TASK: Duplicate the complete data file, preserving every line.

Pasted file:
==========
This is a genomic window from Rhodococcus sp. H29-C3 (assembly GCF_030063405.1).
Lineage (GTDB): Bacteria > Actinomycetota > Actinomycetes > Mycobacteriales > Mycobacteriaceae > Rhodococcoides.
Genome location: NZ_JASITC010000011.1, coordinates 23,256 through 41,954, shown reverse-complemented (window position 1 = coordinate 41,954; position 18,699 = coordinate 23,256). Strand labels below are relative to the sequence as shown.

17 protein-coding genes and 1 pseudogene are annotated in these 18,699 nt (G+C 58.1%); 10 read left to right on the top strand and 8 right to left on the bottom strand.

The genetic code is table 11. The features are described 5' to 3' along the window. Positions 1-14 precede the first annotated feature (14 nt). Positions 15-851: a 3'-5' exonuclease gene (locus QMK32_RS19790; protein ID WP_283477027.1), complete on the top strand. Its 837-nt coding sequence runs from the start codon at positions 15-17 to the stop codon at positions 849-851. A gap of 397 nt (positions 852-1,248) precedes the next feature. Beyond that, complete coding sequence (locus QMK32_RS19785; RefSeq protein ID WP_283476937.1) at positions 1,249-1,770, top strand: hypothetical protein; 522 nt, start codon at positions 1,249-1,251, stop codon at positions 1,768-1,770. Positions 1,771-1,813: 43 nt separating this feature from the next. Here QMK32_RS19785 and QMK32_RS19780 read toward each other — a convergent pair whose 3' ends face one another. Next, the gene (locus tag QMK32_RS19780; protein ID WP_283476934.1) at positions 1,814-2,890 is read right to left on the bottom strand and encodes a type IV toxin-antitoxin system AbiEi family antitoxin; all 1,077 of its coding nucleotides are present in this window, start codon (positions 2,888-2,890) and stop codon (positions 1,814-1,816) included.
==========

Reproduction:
This is a genomic window from Rhodococcus sp. H29-C3 (assembly GCF_030063405.1).
Lineage (GTDB): Bacteria > Actinomycetota > Actinomycetes > Mycobacteriales > Mycobacteriaceae > Rhodococcoides.
Genome location: NZ_JASITC010000011.1, coordinates 23,256 through 41,954, shown reverse-complemented (window position 1 = coordinate 41,954; position 18,699 = coordinate 23,256). Strand labels below are relative to the sequence as shown.

17 protein-coding genes and 1 pseudogene are annotated in these 18,699 nt (G+C 58.1%); 10 read left to right on the top strand and 8 right to left on the bottom strand.

The genetic code is table 11. The features are described 5' to 3' along the window. Positions 1-14 precede the first annotated feature (14 nt). Positions 15-851: a 3'-5' exonuclease gene (locus QMK32_RS19790; protein ID WP_283477027.1), complete on the top strand. Its 837-nt coding sequence runs from the start codon at positions 15-17 to the stop codon at positions 849-851. A gap of 397 nt (positions 852-1,248) precedes the next feature. Beyond that, complete coding sequence (locus QMK32_RS19785; RefSeq protein ID WP_283476937.1) at positions 1,249-1,770, top strand: hypothetical protein; 522 nt, start codon at positions 1,249-1,251, stop codon at positions 1,768-1,770. Positions 1,771-1,813: 43 nt separating this feature from the next. Here QMK32_RS19785 and QMK32_RS19780 read toward each other — a convergent pair whose 3' ends face one another. Next, the gene (locus tag QMK32_RS19780; protein ID WP_283476934.1) at positions 1,814-2,890 is read right to left on the bottom strand and encodes a type IV toxin-antitoxin system AbiEi family antitoxin; all 1,077 of its coding nucleotides are present in this window, start codon (positions 2,888-2,890) and stop codon (positions 1,814-1,816) included.